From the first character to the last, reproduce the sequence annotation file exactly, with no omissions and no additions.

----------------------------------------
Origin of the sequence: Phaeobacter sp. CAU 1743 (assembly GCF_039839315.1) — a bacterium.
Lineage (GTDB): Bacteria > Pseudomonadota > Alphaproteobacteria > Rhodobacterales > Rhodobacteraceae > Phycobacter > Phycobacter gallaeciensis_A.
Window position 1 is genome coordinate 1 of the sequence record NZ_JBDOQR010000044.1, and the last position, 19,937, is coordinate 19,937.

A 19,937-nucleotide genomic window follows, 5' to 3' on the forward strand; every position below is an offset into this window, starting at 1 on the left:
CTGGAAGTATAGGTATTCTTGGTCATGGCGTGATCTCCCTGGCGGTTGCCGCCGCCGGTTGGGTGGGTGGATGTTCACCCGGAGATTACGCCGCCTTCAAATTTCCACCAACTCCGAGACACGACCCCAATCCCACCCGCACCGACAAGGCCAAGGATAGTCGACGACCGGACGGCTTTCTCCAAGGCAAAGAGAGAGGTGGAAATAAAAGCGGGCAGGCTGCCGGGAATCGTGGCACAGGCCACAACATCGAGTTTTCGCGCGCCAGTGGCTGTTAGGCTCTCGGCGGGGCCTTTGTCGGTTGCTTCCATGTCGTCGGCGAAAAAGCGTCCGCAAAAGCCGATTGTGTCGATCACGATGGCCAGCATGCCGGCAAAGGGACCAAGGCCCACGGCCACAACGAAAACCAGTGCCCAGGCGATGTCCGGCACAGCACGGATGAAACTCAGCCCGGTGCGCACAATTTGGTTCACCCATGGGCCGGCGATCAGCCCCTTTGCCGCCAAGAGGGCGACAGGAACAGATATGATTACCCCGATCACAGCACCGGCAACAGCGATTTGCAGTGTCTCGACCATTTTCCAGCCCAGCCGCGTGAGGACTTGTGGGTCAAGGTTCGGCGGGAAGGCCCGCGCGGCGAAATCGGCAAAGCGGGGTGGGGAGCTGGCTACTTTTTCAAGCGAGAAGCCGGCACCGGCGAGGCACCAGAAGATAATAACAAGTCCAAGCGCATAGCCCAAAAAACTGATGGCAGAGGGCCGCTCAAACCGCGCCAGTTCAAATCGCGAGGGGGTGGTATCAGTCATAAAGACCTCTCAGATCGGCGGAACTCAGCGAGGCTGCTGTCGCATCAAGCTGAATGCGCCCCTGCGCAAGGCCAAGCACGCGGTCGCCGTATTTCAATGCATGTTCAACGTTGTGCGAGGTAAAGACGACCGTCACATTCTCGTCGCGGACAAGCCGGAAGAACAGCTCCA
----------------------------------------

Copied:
Origin of the sequence: Phaeobacter sp. CAU 1743 (assembly GCF_039839315.1) — a bacterium.
Lineage (GTDB): Bacteria > Pseudomonadota > Alphaproteobacteria > Rhodobacterales > Rhodobacteraceae > Phycobacter > Phycobacter gallaeciensis_A.
Window position 1 is genome coordinate 1 of the sequence record NZ_JBDOQR010000044.1, and the last position, 19,937, is coordinate 19,937.

A 19,937-nucleotide genomic window follows, 5' to 3' on the forward strand; every position below is an offset into this window, starting at 1 on the left:
CTGGAAGTATAGGTATTCTTGGTCATGGCGTGATCTCCCTGGCGGTTGCCGCCGCCGGTTGGGTGGGTGGATGTTCACCCGGAGATTACGCCGCCTTCAAATTTCCACCAACTCCGAGACACGACCCCAATCCCACCCGCACCGACAAGGCCAAGGATAGTCGACGACCGGACGGCTTTCTCCAAGGCAAAGAGAGAGGTGGAAATAAAAGCGGGCAGGCTGCCGGGAATCGTGGCACAGGCCACAACATCGAGTTTTCGCGCGCCAGTGGCTGTTAGGCTCTCGGCGGGGCCTTTGTCGGTTGCTTCCATGTCGTCGGCGAAAAAGCGTCCGCAAAAGCCGATTGTGTCGATCACGATGGCCAGCATGCCGGCAAAGGGACCAAGGCCCACGGCCACAACGAAAACCAGTGCCCAGGCGATGTCCGGCACAGCACGGATGAAACTCAGCCCGGTGCGCACAATTTGGTTCACCCATGGGCCGGCGATCAGCCCCTTTGCCGCCAAGAGGGCGACAGGAACAGATATGATTACCCCGATCACAGCACCGGCAACAGCGATTTGCAGTGTCTCGACCATTTTCCAGCCCAGCCGCGTGAGGACTTGTGGGTCAAGGTTCGGCGGGAAGGCCCGCGCGGCGAAATCGGCAAAGCGGGGTGGGGAGCTGGCTACTTTTTCAAGCGAGAAGCCGGCACCGGCGAGGCACCAGAAGATAATAACAAGTCCAAGCGCATAGCCCAAAAAACTGATGGCAGAGGGCCGCTCAAACCGCGCCAGTTCAAATCGCGAGGGGGTGGTATCAGTCATAAAGACCTCTCAGATCGGCGGAACTCAGCGAGGCTGCTGTCGCATCAAGCTGAATGCGCCCCTGCGCAAGGCCAAGCACGCGGTCGCCGTATTTCAATGCATGTTCAACGTTGTGCGAGGTAAAGACGACCGTCACATTCTCGTCGCGGACAAGCCGGAAGAACAGCTCCA